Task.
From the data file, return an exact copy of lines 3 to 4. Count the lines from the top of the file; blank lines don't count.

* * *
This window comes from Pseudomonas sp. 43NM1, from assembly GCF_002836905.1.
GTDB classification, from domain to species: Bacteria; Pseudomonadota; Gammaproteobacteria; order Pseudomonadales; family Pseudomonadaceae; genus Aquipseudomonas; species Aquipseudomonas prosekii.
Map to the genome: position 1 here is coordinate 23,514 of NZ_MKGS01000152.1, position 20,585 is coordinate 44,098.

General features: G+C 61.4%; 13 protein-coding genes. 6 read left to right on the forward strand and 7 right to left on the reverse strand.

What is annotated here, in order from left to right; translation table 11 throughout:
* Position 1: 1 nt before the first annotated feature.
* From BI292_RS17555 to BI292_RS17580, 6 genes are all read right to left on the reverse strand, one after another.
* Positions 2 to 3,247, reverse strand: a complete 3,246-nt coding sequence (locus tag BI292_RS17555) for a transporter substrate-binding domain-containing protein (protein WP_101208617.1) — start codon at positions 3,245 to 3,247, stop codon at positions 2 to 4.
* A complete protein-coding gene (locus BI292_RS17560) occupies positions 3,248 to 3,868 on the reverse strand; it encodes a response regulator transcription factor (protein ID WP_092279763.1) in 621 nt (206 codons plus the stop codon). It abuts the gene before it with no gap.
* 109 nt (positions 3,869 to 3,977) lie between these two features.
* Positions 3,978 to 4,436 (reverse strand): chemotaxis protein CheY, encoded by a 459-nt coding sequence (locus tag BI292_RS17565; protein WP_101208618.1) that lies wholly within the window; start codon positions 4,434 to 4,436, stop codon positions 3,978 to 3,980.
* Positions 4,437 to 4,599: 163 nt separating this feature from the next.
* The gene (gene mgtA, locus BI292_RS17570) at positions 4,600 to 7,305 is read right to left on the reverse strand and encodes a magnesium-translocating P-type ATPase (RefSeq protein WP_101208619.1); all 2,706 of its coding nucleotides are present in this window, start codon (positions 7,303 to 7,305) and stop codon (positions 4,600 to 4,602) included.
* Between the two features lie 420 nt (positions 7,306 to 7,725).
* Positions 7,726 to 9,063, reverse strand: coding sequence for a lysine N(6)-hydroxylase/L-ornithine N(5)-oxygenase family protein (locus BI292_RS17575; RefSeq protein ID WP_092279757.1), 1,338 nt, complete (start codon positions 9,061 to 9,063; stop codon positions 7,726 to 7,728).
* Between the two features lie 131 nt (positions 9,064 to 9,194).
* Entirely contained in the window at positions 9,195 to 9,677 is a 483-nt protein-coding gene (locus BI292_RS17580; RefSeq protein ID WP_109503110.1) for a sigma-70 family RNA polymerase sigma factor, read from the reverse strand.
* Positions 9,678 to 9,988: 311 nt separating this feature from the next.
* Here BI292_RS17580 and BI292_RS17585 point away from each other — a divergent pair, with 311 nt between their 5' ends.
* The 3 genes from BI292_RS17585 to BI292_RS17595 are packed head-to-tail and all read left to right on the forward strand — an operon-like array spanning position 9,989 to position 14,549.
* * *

Map to the genome: position 1 here is coordinate 23,514 of NZ_MKGS01000152.1, position 20,585 is coordinate 44,098.

General features: G+C 61.4%; 13 protein-coding genes. 6 read left to right on the forward strand and 7 right to left on the reverse strand.